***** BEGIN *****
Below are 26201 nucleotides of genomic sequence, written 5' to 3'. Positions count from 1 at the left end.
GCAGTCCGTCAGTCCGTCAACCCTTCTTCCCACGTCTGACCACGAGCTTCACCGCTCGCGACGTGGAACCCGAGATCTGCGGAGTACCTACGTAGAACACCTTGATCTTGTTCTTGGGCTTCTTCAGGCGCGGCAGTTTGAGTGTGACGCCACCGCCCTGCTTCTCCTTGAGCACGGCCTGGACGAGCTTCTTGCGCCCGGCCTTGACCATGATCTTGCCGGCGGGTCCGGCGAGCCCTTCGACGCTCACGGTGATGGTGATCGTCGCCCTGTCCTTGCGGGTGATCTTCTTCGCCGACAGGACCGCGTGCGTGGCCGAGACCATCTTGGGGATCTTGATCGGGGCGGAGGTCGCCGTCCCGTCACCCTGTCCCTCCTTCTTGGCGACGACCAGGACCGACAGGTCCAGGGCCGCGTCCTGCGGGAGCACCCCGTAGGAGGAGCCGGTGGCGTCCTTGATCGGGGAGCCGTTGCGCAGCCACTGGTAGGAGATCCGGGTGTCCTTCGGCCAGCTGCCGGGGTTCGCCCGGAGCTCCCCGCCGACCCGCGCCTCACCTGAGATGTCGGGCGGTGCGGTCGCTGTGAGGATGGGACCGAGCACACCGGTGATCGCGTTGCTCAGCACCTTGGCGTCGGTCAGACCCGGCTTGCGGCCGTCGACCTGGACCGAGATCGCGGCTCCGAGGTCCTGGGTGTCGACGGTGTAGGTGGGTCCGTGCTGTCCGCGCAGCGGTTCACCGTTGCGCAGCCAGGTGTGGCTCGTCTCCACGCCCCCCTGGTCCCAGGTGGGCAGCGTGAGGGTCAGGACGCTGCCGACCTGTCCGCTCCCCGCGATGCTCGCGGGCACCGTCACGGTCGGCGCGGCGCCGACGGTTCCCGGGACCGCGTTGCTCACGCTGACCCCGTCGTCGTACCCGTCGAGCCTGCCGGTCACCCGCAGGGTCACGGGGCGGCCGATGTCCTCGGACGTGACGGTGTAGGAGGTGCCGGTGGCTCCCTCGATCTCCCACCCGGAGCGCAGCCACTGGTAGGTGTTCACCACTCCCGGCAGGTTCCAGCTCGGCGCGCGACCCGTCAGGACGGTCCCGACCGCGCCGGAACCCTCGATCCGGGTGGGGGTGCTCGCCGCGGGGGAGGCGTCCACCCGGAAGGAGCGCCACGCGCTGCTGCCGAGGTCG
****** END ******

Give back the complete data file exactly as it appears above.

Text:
Below are 26201 nucleotides of genomic sequence, written 5' to 3'. Positions count from 1 at the left end.
GCAGTCCGTCAGTCCGTCAACCCTTCTTCCCACGTCTGACCACGAGCTTCACCGCTCGCGACGTGGAACCCGAGATCTGCGGAGTACCTACGTAGAACACCTTGATCTTGTTCTTGGGCTTCTTCAGGCGCGGCAGTTTGAGTGTGACGCCACCGCCCTGCTTCTCCTTGAGCACGGCCTGGACGAGCTTCTTGCGCCCGGCCTTGACCATGATCTTGCCGGCGGGTCCGGCGAGCCCTTCGACGCTCACGGTGATGGTGATCGTCGCCCTGTCCTTGCGGGTGATCTTCTTCGCCGACAGGACCGCGTGCGTGGCCGAGACCATCTTGGGGATCTTGATCGGGGCGGAGGTCGCCGTCCCGTCACCCTGTCCCTCCTTCTTGGCGACGACCAGGACCGACAGGTCCAGGGCCGCGTCCTGCGGGAGCACCCCGTAGGAGGAGCCGGTGGCGTCCTTGATCGGGGAGCCGTTGCGCAGCCACTGGTAGGAGATCCGGGTGTCCTTCGGCCAGCTGCCGGGGTTCGCCCGGAGCTCCCCGCCGACCCGCGCCTCACCTGAGATGTCGGGCGGTGCGGTCGCTGTGAGGATGGGACCGAGCACACCGGTGATCGCGTTGCTCAGCACCTTGGCGTCGGTCAGACCCGGCTTGCGGCCGTCGACCTGGACCGAGATCGCGGCTCCGAGGTCCTGGGTGTCGACGGTGTAGGTGGGTCCGTGCTGTCCGCGCAGCGGTTCACCGTTGCGCAGCCAGGTGTGGCTCGTCTCCACGCCCCCCTGGTCCCAGGTGGGCAGCGTGAGGGTCAGGACGCTGCCGACCTGTCCGCTCCCCGCGATGCTCGCGGGCACCGTCACGGTCGGCGCGGCGCCGACGGTTCCCGGGACCGCGTTGCTCACGCTGACCCCGTCGTCGTACCCGTCGAGCCTGCCGGTCACCCGCAGGGTCACGGGGCGGCCGATGTCCTCGGACGTGACGGTGTAGGAGGTGCCGGTGGCTCCCTCGATCTCCCACCCGGAGCGCAGCCACTGGTAGGTGTTCACCACTCCCGGCAGGTTCCAGCTCGGCGCGCGACCCGTCAGGACGGTCCCGACCGCGCCGGAACCCTCGATCCGGGTGGGGGTGCTCGCCGCGGGGGAGGCGTCCACCCGGAAGGAGCGCCACGCGCTGCTGCCGAGGTCG